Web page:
I am curious an another note altogather. What is the water soluble intermediate in this reaction prior to the sodium carbonate addition?


  • Guest
« Reply #12 on: May 07, 2003, 11:23:00 AM »
My dithionite turned out to be utter crap. It might be wise to store it in a freezer if you only use it occasionally.


  • Guest
dithionite aldehyde/ketone reductions part II
« Reply #13 on: March 24, 2004, 07:20:00 PM »
Good post GC_MS!

One more paper from same author on same subject:

Reduction of aldehydes and ketones by sodium dithionite

Johannes G. De Vries, Richard M. Kellogg;
J. Org. Chem.; 1980; 45(21); 4126-4129.


  • Guest
dithionite forming oximes
« Reply #14 on: April 08, 2004, 07:34:00 PM »
Hi bees!

I just want to know: has anyone tried the reduction described by Barium (besides GC_MS who unsuccessfully used partially decomposed dithionite?)? It seems to work so easy and nice, I wondered why nobody verified it yet!?
(I mean reduction of nitropropenes to oximes, not ketones to alcohols)



  • Guest
« Reply #15 on: April 08, 2004, 11:33:00 PM »
But I never managed to get a high yield from it. Also, I had the same unpleasant sulfurous smell (most probably H2S ) that AB2 describes above evolving from the final acidic Al/Hg reduction of the oxime.


  • Guest
yield question
« Reply #16 on: June 07, 2004, 07:05:00 PM »

A friend of mine (called SWIA for simplicity) told me yesterday that he verified the usability of sodium dithionity for reducing P2NP to the oxime - and was very confused about the yield he got!

The poor boy ( ;D ) placed a 500ml erlenmayer in a 50°C water bath, in which he suspended 100mmol P2NP in 30ml EtOH, added 50g sodium dithionite (86% purity) and finally 200ml water and started stirring while monitoring the rxn. temp.

First the temperature slowly rose to ~45°C and the dithionite dissolved (yellow flakes appeared). After a couple of minutes, the temp. suddenly shot up to over 70°C while the rxn homogenized to a milky off-white suspension.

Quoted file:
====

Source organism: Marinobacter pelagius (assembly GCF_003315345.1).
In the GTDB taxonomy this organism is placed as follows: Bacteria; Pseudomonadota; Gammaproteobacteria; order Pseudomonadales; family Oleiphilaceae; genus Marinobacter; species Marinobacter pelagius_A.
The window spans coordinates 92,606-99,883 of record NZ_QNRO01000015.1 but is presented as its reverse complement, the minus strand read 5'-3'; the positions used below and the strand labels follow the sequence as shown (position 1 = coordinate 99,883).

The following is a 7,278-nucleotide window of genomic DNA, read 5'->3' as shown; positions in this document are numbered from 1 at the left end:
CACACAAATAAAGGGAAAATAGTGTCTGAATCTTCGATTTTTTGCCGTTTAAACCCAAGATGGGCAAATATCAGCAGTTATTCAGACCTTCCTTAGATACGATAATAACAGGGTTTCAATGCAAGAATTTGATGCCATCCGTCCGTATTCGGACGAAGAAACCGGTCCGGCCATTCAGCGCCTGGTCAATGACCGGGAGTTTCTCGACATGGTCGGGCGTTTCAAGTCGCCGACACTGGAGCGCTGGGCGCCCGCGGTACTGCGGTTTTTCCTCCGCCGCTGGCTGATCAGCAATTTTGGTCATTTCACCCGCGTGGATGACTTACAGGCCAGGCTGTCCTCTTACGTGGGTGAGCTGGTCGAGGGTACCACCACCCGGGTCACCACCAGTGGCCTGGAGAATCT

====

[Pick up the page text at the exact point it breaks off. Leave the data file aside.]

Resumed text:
Stirring was continued for five minutes, then the water bath was exchanged with a cooling water bath (10°C) and rxn allowed to cool down to ~20°C.

Then, solid Na2CO3 was added until gas evolution ceased, followed by addition of 300ml water and trituration to pH10 with NaOH. The whole lot was then placed in the fridge overnight and suction filtered to give a lot of white, transparent, crunchy needles.

So far, so good.

After the crystals had been air dried for one day, SWIA weighed them - 29 grams!! Even with his poor chemistry knowledge he was able to judge that this was far too much - compared to the amount of P2NP he had put in!

Well 100mmol (16.3g) P2NP should give 14.9g oxime - in the best case possible.

So: what went wrong? are the crystals some carbonate? Hydroxide (probably not)? Is the dithionite involved? Or (my favourite exp.) are they just hydrated, meaning SWIA shoud've dried them with a drying agent/dessicator?

Help is greatly appreciated!



  • Guest
I'll run a couple of dithionite reductions...
« Reply #17 on: June 07, 2004, 07:22:00 PM »
I'll run a couple of dithionite reductions again in a couple of days, just to verify my previous results. The substrates will be a couple of different nitropropenes.


  • Guest
sodium carbonate/oxime complex ??
« Reply #18 on: June 07, 2004, 10:34:00 PM »

My buddy "SWIA" tried to take a mp of his unknown crystalline substance gotten from dithionite reduction of P2NP - it is >100°C...

("burning" it on a piece of aluminum foil caused it to somewhat dehydrate, first becoming wet and then solidifying to a white something!?)

Seems like SWIA got a lot of huge sodiumcarbonate decahydrate crystals!

- But where did his oxime go?  ::)

Greetz A

Offline arseholio

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Re: Nitrostyrenes to oximes with sodium dithionite
« Reply #19 on: July 24, 2016, 02:38:52 AM »
Any verification for this reaction at all?